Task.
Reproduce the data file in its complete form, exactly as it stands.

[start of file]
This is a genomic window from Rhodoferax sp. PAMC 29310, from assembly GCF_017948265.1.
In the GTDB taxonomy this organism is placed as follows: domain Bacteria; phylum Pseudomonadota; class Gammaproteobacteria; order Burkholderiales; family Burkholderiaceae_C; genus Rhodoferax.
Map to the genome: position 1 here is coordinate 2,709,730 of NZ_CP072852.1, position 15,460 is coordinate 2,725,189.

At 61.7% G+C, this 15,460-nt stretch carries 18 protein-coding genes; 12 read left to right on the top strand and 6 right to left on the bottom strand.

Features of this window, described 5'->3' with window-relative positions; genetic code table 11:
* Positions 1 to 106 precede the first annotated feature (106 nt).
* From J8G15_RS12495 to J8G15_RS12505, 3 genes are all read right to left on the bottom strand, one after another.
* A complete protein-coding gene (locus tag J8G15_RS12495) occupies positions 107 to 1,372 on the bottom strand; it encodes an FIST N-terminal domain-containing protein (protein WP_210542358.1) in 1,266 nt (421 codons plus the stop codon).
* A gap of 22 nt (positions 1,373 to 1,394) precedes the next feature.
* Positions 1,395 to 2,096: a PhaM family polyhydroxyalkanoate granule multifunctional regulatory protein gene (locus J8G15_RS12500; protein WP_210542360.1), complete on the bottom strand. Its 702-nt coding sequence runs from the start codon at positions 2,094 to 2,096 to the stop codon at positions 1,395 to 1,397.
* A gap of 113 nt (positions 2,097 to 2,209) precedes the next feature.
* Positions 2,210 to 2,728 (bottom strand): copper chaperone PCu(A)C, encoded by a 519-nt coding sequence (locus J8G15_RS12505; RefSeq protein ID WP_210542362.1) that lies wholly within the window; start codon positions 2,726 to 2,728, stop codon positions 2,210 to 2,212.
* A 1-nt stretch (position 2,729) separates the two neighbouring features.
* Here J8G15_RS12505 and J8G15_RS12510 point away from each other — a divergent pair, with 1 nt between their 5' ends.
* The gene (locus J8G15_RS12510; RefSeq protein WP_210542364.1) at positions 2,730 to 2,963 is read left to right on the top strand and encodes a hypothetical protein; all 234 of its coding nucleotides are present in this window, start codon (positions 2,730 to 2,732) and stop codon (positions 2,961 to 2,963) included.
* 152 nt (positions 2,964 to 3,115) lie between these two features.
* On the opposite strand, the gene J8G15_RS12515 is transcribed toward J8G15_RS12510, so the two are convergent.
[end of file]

This is a genomic window from Rhodoferax sp. PAMC 29310, from assembly GCF_017948265.1.
In the GTDB taxonomy this organism is placed as follows: domain Bacteria; phylum Pseudomonadota; class Gammaproteobacteria; order Burkholderiales; family Burkholderiaceae_C; genus Rhodoferax.
Map to the genome: position 1 here is coordinate 2,709,730 of NZ_CP072852.1, position 15,460 is coordinate 2,725,189.

At 61.7% G+C, this 15,460-nt stretch carries 18 protein-coding genes; 12 read left to right on the top strand and 6 right to left on the bottom strand.

Features of this window, described 5'->3' with window-relative positions; genetic code table 11:
* Positions 1 to 106 precede the first annotated feature (106 nt).
* From J8G15_RS12495 to J8G15_RS12505, 3 genes are all read right to left on the bottom strand, one after another.
* A complete protein-coding gene (locus tag J8G15_RS12495) occupies positions 107 to 1,372 on the bottom strand; it encodes an FIST N-terminal domain-containing protein (protein WP_210542358.1) in 1,266 nt (421 codons plus the stop codon).
* A gap of 22 nt (positions 1,373 to 1,394) precedes the next feature.
* Positions 1,395 to 2,096: a PhaM family polyhydroxyalkanoate granule multifunctional regulatory protein gene (locus J8G15_RS12500; protein WP_210542360.1), complete on the bottom strand. Its 702-nt coding sequence runs from the start codon at positions 2,094 to 2,096 to the stop codon at positions 1,395 to 1,397.
* A gap of 113 nt (positions 2,097 to 2,209) precedes the next feature.
* Positions 2,210 to 2,728 (bottom strand): copper chaperone PCu(A)C, encoded by a 519-nt coding sequence (locus J8G15_RS12505; RefSeq protein ID WP_210542362.1) that lies wholly within the window; start codon positions 2,726 to 2,728, stop codon positions 2,210 to 2,212.
* A 1-nt stretch (position 2,729) separates the two neighbouring features.
* Here J8G15_RS12505 and J8G15_RS12510 point away from each other — a divergent pair, with 1 nt between their 5' ends.
* The gene (locus J8G15_RS12510; RefSeq protein WP_210542364.1) at positions 2,730 to 2,963 is read left to right on the top strand and encodes a hypothetical protein; all 234 of its coding nucleotides are present in this window, start codon (positions 2,730 to 2,732) and stop codon (positions 2,961 to 2,963) included.
* 152 nt (positions 2,964 to 3,115) lie between these two features.
* On the opposite strand, the gene J8G15_RS12515 is transcribed toward J8G15_RS12510, so the two are convergent.